from The American Heritage® Dictionary of the English Language, 4th Edition
- n. A land mass, especially one smaller than a continent, entirely surrounded by water.
- n. Something resembling an island, especially in being isolated or surrounded, as:
- n. An unattached kitchen counter providing easy access from all sides.
- n. A raised curbed area, often used to delineate rows of parking spaces or lanes of traffic.
- n. The superstructure of a ship, especially an aircraft carrier.
- n. Anatomy A cluster of cells differing in structure or function from the cells constituting the surrounding tissue.
- transitive v. To make into or as if into an island; insulate: a secluded mansion, islanded by shrubbery and fences.
from Wiktionary, Creative Commons Attribution/Share-Alike License
- n. A contiguous area of land, smaller than a continent, totally surrounded by water.
- n. An entity surrounded by other entities that are very different from itself.
- n. A superstructure on an aircraft carrier's deck
- n. A traffic island.
- v. To surround with water; make into an island
- v. To set, dot (as if) with islands
- v. To isolate
from the GNU version of the Collaborative International Dictionary of English
- n. A tract of land surrounded by water, and smaller than a continent. Cf. Continent.
- n. Anything regarded as resembling an island.
- n. See Isle, n., 2.
- transitive v. To cause to become or to resemble an island; to make an island or islands of; to isle.
- transitive v. To furnish with an island or with islands.
from The Century Dictionary and Cyclopedia
- To cause to become or appear like an island; insulate.
- To dot as with islands.
- See Iceland, Iceland dog.
- n. In anatomy, any circumscribed portion of tissue or aggregation of cells differing in structure from the surrounding parts.
- Isolated; separate.
- n. A tract of land surrounded by water, whether of the sea, a river, or a lake: in contradistinction to mainland or continent.
- n. Something resembling an island: as, an island of floating ice.
- n. A hill rising out of low ground or swampy land, a small clump of woodland in a prairie, or the like.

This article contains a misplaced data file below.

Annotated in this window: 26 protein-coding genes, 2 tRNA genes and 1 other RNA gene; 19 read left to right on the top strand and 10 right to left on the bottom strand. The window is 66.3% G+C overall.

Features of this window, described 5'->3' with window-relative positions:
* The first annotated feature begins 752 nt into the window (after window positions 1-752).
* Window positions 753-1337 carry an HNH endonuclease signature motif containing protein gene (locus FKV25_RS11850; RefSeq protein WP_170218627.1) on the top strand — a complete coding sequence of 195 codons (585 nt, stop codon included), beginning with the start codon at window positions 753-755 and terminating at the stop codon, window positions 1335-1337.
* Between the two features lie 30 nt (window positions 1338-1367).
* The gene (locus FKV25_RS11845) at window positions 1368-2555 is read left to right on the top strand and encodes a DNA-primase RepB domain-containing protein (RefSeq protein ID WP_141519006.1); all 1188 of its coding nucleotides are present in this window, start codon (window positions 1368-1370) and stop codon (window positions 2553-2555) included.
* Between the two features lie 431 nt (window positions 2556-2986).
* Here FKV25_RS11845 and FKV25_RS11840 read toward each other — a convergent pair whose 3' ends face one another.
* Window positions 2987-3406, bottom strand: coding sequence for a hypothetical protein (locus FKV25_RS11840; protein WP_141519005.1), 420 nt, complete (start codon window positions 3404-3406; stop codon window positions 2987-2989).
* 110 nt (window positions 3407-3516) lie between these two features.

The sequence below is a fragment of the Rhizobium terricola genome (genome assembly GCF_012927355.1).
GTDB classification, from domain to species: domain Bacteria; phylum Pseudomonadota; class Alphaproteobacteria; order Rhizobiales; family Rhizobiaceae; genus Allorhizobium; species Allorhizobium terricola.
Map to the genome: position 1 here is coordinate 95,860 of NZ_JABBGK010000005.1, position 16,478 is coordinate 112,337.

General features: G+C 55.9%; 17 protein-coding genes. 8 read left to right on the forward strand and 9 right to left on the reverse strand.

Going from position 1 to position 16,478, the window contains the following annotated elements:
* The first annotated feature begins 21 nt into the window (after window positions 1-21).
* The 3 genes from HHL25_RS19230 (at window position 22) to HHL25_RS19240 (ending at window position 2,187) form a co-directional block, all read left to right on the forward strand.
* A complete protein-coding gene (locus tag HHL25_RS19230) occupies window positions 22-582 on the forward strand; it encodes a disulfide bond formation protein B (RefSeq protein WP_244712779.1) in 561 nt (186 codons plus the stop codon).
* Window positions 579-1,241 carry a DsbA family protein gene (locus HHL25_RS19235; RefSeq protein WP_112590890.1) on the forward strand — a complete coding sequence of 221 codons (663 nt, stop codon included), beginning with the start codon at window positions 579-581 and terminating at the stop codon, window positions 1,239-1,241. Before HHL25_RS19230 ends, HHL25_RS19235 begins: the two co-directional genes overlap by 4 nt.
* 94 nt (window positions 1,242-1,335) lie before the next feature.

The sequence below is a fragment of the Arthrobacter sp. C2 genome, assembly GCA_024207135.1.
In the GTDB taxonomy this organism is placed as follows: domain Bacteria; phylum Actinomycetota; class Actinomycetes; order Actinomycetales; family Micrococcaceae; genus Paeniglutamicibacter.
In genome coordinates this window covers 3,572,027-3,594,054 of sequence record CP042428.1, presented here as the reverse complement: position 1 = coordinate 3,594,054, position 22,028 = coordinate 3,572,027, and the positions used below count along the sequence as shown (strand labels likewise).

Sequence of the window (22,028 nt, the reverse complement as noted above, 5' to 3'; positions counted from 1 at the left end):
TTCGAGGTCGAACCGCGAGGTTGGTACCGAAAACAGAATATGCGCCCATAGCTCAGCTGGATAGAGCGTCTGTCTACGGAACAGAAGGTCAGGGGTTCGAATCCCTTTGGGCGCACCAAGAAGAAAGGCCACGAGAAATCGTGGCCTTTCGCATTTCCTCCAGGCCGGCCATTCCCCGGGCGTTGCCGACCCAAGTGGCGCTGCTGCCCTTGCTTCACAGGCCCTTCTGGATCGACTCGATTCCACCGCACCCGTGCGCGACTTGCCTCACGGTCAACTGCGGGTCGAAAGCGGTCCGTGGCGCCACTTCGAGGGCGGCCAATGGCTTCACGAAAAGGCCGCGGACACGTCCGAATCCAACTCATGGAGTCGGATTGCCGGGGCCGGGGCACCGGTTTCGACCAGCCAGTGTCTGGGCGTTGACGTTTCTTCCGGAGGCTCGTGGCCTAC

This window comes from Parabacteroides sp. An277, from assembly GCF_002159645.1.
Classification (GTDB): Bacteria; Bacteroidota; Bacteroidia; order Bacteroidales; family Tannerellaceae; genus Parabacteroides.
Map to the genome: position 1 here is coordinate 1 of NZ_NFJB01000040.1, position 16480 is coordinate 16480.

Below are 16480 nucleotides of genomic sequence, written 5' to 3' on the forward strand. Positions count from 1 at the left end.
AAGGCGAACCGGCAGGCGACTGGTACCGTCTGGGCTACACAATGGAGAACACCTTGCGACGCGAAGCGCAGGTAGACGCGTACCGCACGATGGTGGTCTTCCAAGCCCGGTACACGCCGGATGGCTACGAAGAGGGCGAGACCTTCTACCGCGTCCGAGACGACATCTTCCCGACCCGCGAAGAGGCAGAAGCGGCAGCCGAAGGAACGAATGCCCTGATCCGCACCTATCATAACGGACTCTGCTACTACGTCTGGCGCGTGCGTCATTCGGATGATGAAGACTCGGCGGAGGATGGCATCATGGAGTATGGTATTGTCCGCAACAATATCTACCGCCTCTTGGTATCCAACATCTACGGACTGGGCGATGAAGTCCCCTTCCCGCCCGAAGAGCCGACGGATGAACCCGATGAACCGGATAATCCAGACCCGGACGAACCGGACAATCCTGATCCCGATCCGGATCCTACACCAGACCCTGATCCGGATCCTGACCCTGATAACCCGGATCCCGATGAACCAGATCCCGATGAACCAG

- n. A meringue of white of egg and sugar floating in divisions upon soft custard.
from WordNet 3.0 Copyright 2006 by Princeton University. All rights reserved.
- n. a zone or area resembling an island
- n. a land mass (smaller than a continent) that is surrounded by water
Abyssinian coast, and anchored at night three leagues short of it, under an island which we named _Crab island_, owing to the great abundance of crabs we found there.
Ethiopia, [Southern Africa,] close adjoining to which is a small island, called _Conie island_, [Dassen island] all low land, and bordered by many dangerous rocks to seawards.
A General History and Collection of Voyages and Travels — Volume 09 Arranged in Systematic Order: Forming a Complete History of the Origin and Progress of Navigation, Discovery, and Commerce, by Sea and Land, from the Earliest Ages to the Present Time
On an island like this, I use the term island because it is only accessible by boat and cut off from the main world, time is not a valuable commodity.
He has come to the title island, the home to a hospital for the criminally insane that sits in the midst of Boston Harbor, because a violent patient who murdered her own children has disappeared from her cell.
Sadly, the island is apparently full of chocolate tea haters, from the national chain grocery stores all the way to the speciality tea store.
But at least, Penangites know for sure that their island is an international industrial town.
Moving ones gear onto and off of the island is a royal pain in the butt, however one is paid off in beautiful scenery and good hunting.
The story of how the Losties ended up working for Dharma was interesting, as was the revelation that whatever caused the problems with pregnant women on the island is a fairly recent phenomenon, at least post 1977.
Joining the Irishmen on the island is another group of clichés.
I should explain that for some enthusiasts of Irish history, rerunning the partition of the island is a favourite pastime, and the most significant point of departure is the conference held at Buckingham Palace in July 1914, to try to get agreement on what parts of Ulster should be excluded from the jurisdiction of an autonomous Home Rule government in Ireland.
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